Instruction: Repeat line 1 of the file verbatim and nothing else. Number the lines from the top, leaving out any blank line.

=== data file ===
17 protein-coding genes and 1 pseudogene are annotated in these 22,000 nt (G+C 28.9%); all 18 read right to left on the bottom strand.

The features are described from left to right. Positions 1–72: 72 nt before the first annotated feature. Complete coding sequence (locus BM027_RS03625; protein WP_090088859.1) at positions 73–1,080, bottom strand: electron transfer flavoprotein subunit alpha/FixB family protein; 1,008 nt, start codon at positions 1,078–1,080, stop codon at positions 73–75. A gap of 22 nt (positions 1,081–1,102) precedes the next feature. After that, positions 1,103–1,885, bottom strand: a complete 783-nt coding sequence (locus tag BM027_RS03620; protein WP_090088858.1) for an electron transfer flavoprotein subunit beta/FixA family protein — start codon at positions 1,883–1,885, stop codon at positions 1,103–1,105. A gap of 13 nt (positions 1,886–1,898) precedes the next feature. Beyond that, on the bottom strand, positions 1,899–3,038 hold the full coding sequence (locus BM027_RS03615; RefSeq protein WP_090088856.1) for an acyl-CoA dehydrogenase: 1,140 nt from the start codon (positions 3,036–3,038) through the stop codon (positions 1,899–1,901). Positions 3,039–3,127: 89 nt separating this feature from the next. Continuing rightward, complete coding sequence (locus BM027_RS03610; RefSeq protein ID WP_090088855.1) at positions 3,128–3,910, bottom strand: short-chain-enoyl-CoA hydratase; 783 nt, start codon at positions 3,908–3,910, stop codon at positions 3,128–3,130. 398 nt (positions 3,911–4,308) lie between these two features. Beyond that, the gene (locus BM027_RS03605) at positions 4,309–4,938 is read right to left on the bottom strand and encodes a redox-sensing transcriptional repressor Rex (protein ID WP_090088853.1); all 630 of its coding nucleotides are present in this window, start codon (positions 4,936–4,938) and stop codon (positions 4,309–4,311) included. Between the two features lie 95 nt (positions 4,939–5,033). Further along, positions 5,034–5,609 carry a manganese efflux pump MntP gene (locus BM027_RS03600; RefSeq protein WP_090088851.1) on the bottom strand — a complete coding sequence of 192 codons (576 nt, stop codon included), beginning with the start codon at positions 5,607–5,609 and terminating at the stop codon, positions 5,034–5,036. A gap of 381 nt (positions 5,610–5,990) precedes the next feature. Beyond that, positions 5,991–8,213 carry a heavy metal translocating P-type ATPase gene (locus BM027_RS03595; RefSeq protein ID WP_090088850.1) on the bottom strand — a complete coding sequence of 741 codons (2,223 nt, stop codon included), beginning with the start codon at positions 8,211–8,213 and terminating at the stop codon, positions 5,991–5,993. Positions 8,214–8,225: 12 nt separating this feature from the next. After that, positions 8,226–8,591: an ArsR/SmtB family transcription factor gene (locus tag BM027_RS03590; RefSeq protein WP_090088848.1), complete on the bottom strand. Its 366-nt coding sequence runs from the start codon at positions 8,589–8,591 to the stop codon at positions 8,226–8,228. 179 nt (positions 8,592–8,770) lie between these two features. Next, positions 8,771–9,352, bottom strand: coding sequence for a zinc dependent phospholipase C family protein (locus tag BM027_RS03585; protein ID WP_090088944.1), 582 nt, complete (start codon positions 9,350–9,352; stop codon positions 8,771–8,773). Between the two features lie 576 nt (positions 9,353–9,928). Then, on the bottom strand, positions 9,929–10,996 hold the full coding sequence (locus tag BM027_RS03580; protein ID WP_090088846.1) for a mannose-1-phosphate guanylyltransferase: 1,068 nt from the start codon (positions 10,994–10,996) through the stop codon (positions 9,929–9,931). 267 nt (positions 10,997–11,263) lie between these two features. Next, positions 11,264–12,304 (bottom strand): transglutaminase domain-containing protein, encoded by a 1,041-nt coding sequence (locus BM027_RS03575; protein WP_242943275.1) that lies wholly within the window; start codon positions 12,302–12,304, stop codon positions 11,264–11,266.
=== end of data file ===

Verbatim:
17 protein-coding genes and 1 pseudogene are annotated in these 22,000 nt (G+C 28.9%); all 18 read right to left on the bottom strand.